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Saturday, Sep 25, 2021
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A Magnetic L.A. Midcentury Arrives

A Magnetic L.A. Midcentury Arrives

Thoughtfully renovated over the years, this 1952 residence in West Hollywood has breezy, tree house vibes.

Designed in 1952 by Douglas A. Brown for Gary and Enid Freund, a film editor and travel agent, respectively, this West Hollywood home was governed by Enid’s discerning eye and taste. Here, the couple raised three children, the cheerful and lively home growing and evolving with them through the years.



"The cantilevered living room, from the outside, is a piece of architectural sculpture, yet sitting in the living room peering out and looking over the treetops is extremely calming and relaxing," says Enid Freund, the homeowner.



Stained glass windows are peppered through the home, a "very personal" aspect of the design according to Enid.

Enid describes them as "an adventurous, intellectual, and cultured couple." The two met while attending the University of Southern California and bonded over their love of style, humor, and travel; as collectors, they picked up furniture, art, and other pieces on their adventures to display in the home. Fittingly, their residence is just as complex as their varied interests.



One of two fireplaces in the home, this hearth of original brick allows room for a sitting area.



Windows in every room look out onto the treetops and infuse the home with an abundance of natural light.

"The home has a magical duality," says Enid. "It’s a very dramatic, architectural, and sophisticated home, yet simultaneously so warm and comfortable." Perched above the buzz of the city, the three-bedroom, four-bathroom house is just over the Sunset Strip and Doheny but feels like a private, tree house–like retreat.



The original white stucco facade was replaced with wood siding in 1968 by Matlin & Dvoretzky.

Looking in, the residence does appear an oasis-clad in dark wood and immersed in lush foliage, the boxy abode embodies indoor/outdoor living with a sunny deck and patio.



Built-in shelves and storage around the home allow for displays of books and objets d‘art.

Nearly every element is original to the home, from the artful staircase to the dark wood paneling, and from the stained glass windows to the terra-cotta tiles and brick surrounding the two fireplaces. Hardware, light fixtures, and even the vivid, patterned wallpapers remain untouched. Stepping in, it does indeed feel like a time capsule.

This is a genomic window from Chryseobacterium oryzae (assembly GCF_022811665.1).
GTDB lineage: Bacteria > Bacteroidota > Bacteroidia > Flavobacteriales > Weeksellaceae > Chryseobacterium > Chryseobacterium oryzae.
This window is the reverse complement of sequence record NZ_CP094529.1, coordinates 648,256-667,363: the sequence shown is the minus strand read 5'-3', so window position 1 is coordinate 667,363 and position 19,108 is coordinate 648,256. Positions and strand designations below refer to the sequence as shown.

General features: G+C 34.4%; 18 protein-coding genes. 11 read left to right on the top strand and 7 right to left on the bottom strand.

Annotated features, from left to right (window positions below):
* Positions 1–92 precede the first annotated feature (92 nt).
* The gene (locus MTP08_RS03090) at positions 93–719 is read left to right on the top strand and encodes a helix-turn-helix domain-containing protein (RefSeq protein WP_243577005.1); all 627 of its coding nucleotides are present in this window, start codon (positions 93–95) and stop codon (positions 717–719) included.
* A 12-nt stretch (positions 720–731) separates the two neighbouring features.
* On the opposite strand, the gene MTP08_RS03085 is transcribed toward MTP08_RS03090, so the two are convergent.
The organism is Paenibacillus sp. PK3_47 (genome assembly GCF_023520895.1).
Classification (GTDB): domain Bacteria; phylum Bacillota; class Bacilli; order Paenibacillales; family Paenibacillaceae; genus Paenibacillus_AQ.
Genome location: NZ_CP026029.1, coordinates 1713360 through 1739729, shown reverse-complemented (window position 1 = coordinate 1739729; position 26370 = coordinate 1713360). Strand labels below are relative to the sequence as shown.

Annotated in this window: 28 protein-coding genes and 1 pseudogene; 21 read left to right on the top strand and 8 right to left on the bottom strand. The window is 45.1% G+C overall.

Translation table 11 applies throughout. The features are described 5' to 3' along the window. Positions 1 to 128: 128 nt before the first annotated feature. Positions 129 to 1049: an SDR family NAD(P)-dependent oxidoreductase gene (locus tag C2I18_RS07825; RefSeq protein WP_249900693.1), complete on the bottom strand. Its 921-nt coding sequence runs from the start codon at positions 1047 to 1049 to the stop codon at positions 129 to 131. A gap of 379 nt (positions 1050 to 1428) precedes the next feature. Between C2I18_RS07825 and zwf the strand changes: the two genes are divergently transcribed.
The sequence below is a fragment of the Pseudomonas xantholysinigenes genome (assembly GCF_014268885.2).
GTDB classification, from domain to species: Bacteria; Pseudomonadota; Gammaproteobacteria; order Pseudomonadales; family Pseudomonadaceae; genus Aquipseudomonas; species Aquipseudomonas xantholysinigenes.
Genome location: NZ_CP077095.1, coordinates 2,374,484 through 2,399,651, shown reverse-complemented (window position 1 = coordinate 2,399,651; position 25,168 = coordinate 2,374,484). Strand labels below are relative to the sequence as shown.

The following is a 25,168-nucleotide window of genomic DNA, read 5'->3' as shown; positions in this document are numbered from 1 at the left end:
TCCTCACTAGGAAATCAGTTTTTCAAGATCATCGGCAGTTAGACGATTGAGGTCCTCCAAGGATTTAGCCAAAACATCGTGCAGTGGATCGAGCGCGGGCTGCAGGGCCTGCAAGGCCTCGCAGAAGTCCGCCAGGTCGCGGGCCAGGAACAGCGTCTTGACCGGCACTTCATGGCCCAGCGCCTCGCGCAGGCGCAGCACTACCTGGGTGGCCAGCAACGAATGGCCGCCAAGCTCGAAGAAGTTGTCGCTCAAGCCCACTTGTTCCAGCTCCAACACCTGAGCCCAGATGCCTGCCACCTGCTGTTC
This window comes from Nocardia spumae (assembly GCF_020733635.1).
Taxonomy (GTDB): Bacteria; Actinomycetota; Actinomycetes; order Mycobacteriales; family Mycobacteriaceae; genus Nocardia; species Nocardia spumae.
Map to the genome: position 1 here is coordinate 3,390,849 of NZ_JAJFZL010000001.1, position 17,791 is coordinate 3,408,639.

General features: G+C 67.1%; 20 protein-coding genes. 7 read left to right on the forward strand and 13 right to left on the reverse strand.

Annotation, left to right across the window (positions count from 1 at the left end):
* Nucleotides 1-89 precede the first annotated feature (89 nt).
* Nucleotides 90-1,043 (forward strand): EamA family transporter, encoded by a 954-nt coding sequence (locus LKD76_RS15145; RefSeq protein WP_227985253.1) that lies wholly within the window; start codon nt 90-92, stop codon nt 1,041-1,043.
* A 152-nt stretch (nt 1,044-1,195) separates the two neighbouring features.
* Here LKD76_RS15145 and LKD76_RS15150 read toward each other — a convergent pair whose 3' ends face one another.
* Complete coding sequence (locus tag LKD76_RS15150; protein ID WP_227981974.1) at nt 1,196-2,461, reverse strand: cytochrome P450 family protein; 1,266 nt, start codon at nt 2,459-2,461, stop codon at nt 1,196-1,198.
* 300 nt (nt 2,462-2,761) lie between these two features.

The staircase, with its delicate railing, was part of Douglas A. Brown’s original midcentury design.

An abundance of floor-to-ceiling windows allow natural light to permeate the home while providing treetop views. Throughout the house, plenty of open shelving encourages artful displays, and whimsical ’80s wallpaper adds a touch of quirkiness.



In this powder room, a wallpaper featuring retro blooms bursts around a lime-hued vanity.



This powder room takes on a more worldly approach with camels strolling the walls.



The main bathroom pairs rainbow-patterned wallpaper with fire engine red accents in a playfully bold aesthetic.

The house is not without updates, however. In 1968, Matlin & Dvoretzky instilled drama with the cantilevered, sunken living room, and the original white stucco facade was replaced with wood siding that was more suitable to the green landscape. Then in 1985, Liberstudio Architects enlarged the primary suite with built-ins in the closet and a very mod bathroom featuring a crimson soaking tub that peers over the city. Newer to the house is the exterior hot tub, paint, and carpet.



The newer hot tub in the backyard has a brick surround that seamlessly connects with the fireplace.

In addition to the upper deck, a spacious patio is shrouded by treetops with the spa nestled in the corner. It’s no wonder the family lived in the home for 68 years. Now, the children are in their 60s, and Enid, now 91, is living in a high-rise above the Santa Monica Pier with an abbreviated collection of her treasures.



The deck is magical, resting above the treetops where you can hear the wind rushing through the trees. It is not a big lot, but the use of the space and enviable views make it feel open, and even grand, in its own way.

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